I was recently asked by a client in Florida who specializes in the treatment of complex skin cancers to secure a contract to take care of our veterans (due to confidentiality and price fixing regulations, I am unable to name the payer, though they know who they are). A formal proposal was submitted articulating the education, experience, cost effective treatments provide. We submitted case studies showing the millions of dollars our client is saving all his contracted health plans with the conservative treatments he provides. Such as an 85-year old man who had been treated at a local wound center for non-healing wounds of his scalp. A local dermatologist treated the wounds with shave biopsies resulting in exposure of the skull. The patient was then referred to a Wound Center where the wounds desiccated. He was treated for 9 months, 27 visits, for debridement procedures and underwent a Human Skin Equivalent skin graft that failed. An estimate of charges reveals that at a minimum the dermatologist charges were $228.44, another plastic surgeon (who the patient saw before our client) charged $399.90. The Wound Center (using codes 99203, 99212, 15920-15946) could have easily charged over $100,000.00 of treatment for this patient. By the time the patient was seen by my client, the wounds consisted of an anterior scalp wound with bare dead bone and a posterior scalp wound with barely viable bone. The patient was treated with petrolatum and bandages and the posterior wound healed in 4 months after 13 visits. The charges totaled $657.12. (The anterior scalp wound, through progressing nicely with moist wound care, was closed when a new rapidly enlarging scalp skin cancer required surgery for cure. We submitted many other case studies showing our clients clinical value and letters of recommendation from many referring physicians that participate in the government health plan.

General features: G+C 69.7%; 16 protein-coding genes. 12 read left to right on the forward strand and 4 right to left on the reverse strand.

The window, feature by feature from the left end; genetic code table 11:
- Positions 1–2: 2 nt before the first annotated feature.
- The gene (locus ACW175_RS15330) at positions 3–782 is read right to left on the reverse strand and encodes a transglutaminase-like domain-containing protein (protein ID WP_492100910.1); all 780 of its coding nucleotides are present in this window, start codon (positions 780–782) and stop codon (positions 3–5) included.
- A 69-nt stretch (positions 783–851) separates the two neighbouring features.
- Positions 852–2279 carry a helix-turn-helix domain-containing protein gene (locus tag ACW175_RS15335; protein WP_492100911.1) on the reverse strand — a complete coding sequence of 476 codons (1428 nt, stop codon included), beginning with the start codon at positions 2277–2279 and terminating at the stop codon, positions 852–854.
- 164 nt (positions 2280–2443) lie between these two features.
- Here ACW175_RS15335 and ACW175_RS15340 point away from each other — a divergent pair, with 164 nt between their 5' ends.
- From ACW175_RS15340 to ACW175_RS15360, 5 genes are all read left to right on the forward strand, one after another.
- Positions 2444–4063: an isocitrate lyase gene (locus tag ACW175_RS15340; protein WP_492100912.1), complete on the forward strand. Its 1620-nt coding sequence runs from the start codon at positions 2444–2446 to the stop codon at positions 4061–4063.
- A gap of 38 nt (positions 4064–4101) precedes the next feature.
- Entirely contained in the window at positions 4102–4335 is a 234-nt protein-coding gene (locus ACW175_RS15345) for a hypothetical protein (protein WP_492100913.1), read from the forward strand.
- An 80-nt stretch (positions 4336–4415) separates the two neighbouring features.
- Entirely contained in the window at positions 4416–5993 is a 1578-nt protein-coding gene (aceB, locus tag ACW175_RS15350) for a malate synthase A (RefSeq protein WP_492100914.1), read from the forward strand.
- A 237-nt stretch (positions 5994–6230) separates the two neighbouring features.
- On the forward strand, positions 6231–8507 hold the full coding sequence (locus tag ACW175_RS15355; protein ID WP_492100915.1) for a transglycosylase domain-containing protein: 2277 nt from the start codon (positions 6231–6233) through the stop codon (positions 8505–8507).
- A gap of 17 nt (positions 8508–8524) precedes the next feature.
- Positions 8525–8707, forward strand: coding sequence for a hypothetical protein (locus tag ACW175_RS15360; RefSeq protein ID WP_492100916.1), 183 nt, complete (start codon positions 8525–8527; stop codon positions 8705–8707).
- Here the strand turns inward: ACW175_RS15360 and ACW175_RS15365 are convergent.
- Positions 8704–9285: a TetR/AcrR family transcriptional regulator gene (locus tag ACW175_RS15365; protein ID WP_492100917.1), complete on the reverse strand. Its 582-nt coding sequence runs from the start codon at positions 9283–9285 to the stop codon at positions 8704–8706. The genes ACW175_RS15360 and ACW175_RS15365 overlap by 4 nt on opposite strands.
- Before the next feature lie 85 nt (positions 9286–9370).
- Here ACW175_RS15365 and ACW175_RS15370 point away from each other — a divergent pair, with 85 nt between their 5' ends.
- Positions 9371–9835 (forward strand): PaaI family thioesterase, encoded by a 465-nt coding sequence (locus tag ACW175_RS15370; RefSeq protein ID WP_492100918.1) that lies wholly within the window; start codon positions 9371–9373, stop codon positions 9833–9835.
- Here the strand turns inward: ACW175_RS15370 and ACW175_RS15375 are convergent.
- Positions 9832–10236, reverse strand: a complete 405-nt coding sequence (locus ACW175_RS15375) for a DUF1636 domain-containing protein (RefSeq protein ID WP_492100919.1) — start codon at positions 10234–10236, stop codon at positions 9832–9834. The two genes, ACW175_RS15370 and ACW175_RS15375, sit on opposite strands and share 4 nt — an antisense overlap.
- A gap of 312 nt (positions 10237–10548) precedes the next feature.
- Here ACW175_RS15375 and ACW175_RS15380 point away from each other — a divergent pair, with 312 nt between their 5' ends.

For this level of care our client was offered 70 yes 70% of the government health plans fee schedule. I was shocked to say the least. Never in my career has a physician been offered such an appalling reimbursement rate. With rent for space increasing annually, employees expecting annual pay increases, the cost of malpractice, medical and surgical supplies increasing; how does any health plan expect a provider to provide timely quality healthcare? Where is all the money going that is supposed to be spent on our veteran’s healthcare? Certainly not to the providers that actually provide the care. How many of you reading this article have accepted this reimbursement rate?